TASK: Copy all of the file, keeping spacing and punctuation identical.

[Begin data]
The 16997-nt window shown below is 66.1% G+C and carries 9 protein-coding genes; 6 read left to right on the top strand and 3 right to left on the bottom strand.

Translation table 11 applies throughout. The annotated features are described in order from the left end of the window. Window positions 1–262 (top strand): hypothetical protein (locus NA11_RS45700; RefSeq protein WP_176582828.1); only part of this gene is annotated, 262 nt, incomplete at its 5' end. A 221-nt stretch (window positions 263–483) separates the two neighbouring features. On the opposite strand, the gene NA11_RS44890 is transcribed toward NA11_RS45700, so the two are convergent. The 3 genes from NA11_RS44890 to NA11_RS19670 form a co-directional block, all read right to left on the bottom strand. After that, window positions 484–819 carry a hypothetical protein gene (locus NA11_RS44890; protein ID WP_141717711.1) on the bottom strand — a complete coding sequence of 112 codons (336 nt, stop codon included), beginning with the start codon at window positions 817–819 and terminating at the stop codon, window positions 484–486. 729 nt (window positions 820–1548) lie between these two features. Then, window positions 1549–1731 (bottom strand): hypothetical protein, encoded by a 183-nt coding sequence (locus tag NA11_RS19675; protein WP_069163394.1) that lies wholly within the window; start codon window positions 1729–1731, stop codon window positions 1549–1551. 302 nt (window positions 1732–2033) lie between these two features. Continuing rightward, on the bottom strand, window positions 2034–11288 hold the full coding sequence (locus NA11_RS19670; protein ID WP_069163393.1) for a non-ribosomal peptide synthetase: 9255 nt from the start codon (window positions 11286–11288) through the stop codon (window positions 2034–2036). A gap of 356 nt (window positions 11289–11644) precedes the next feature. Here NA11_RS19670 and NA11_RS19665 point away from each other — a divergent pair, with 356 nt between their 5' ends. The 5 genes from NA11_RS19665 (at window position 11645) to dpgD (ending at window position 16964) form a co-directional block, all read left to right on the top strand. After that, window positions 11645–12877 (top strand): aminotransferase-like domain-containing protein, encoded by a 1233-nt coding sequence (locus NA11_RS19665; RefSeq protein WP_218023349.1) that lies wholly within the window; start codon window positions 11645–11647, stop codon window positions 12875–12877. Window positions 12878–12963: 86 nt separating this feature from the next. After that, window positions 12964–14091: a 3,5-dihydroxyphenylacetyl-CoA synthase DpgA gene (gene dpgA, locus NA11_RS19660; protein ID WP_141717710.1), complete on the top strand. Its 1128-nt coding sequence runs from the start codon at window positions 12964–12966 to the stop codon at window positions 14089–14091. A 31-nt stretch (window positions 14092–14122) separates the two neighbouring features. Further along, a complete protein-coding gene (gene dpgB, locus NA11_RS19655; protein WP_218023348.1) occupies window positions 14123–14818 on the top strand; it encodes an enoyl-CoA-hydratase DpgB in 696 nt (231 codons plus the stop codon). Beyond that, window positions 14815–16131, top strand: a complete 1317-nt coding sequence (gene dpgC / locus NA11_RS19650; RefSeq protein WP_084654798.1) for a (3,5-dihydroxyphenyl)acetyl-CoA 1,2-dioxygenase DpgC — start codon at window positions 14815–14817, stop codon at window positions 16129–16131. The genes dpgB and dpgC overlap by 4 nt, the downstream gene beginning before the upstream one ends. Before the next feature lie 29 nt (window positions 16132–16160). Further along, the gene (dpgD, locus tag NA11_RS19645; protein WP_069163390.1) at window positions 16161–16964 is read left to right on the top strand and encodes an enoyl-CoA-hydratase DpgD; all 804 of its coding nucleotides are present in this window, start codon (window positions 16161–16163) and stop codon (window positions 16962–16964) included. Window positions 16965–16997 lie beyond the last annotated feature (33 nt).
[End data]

The 16997-nt window shown below is 66.1% G+C and carries 9 protein-coding genes; 6 read left to right on the top strand and 3 right to left on the bottom strand.

Translation table 11 applies throughout. The annotated features are described in order from the left end of the window. Window positions 1–262 (top strand): hypothetical protein (locus NA11_RS45700; RefSeq protein WP_176582828.1); only part of this gene is annotated, 262 nt, incomplete at its 5' end. A 221-nt stretch (window positions 263–483) separates the two neighbouring features. On the opposite strand, the gene NA11_RS44890 is transcribed toward NA11_RS45700, so the two are convergent. The 3 genes from NA11_RS44890 to NA11_RS19670 form a co-directional block, all read right to left on the bottom strand. After that, window positions 484–819 carry a hypothetical protein gene (locus NA11_RS44890; protein ID WP_141717711.1) on the bottom strand — a complete coding sequence of 112 codons (336 nt, stop codon included), beginning with the start codon at window positions 817–819 and terminating at the stop codon, window positions 484–486. 729 nt (window positions 820–1548) lie between these two features. Then, window positions 1549–1731 (bottom strand): hypothetical protein, encoded by a 183-nt coding sequence (locus tag NA11_RS19675; protein WP_069163394.1) that lies wholly within the window; start codon window positions 1729–1731, stop codon window positions 1549–1551. 302 nt (window positions 1732–2033) lie between these two features. Continuing rightward, on the bottom strand, window positions 2034–11288 hold the full coding sequence (locus NA11_RS19670; protein ID WP_069163393.1) for a non-ribosomal peptide synthetase: 9255 nt from the start codon (window positions 11286–11288) through the stop codon (window positions 2034–2036). A gap of 356 nt (window positions 11289–11644) precedes the next feature. Here NA11_RS19670 and NA11_RS19665 point away from each other — a divergent pair, with 356 nt between their 5' ends. The 5 genes from NA11_RS19665 (at window position 11645) to dpgD (ending at window position 16964) form a co-directional block, all read left to right on the top strand. After that, window positions 11645–12877 (top strand): aminotransferase-like domain-containing protein, encoded by a 1233-nt coding sequence (locus NA11_RS19665; RefSeq protein WP_218023349.1) that lies wholly within the window; start codon window positions 11645–11647, stop codon window positions 12875–12877. Window positions 12878–12963: 86 nt separating this feature from the next. After that, window positions 12964–14091: a 3,5-dihydroxyphenylacetyl-CoA synthase DpgA gene (gene dpgA, locus NA11_RS19660; protein ID WP_141717710.1), complete on the top strand. Its 1128-nt coding sequence runs from the start codon at window positions 12964–12966 to the stop codon at window positions 14089–14091. A 31-nt stretch (window positions 14092–14122) separates the two neighbouring features. Further along, a complete protein-coding gene (gene dpgB, locus NA11_RS19655; protein WP_218023348.1) occupies window positions 14123–14818 on the top strand; it encodes an enoyl-CoA-hydratase DpgB in 696 nt (231 codons plus the stop codon). Beyond that, window positions 14815–16131, top strand: a complete 1317-nt coding sequence (gene dpgC / locus NA11_RS19650; RefSeq protein WP_084654798.1) for a (3,5-dihydroxyphenyl)acetyl-CoA 1,2-dioxygenase DpgC — start codon at window positions 14815–14817, stop codon at window positions 16129–16131. The genes dpgB and dpgC overlap by 4 nt, the downstream gene beginning before the upstream one ends. Before the next feature lie 29 nt (window positions 16132–16160). Further along, the gene (dpgD, locus tag NA11_RS19645; protein WP_069163390.1) at window positions 16161–16964 is read left to right on the top strand and encodes an enoyl-CoA-hydratase DpgD; all 804 of its coding nucleotides are present in this window, start codon (window positions 16161–16163) and stop codon (window positions 16962–16964) included. Window positions 16965–16997 lie beyond the last annotated feature (33 nt).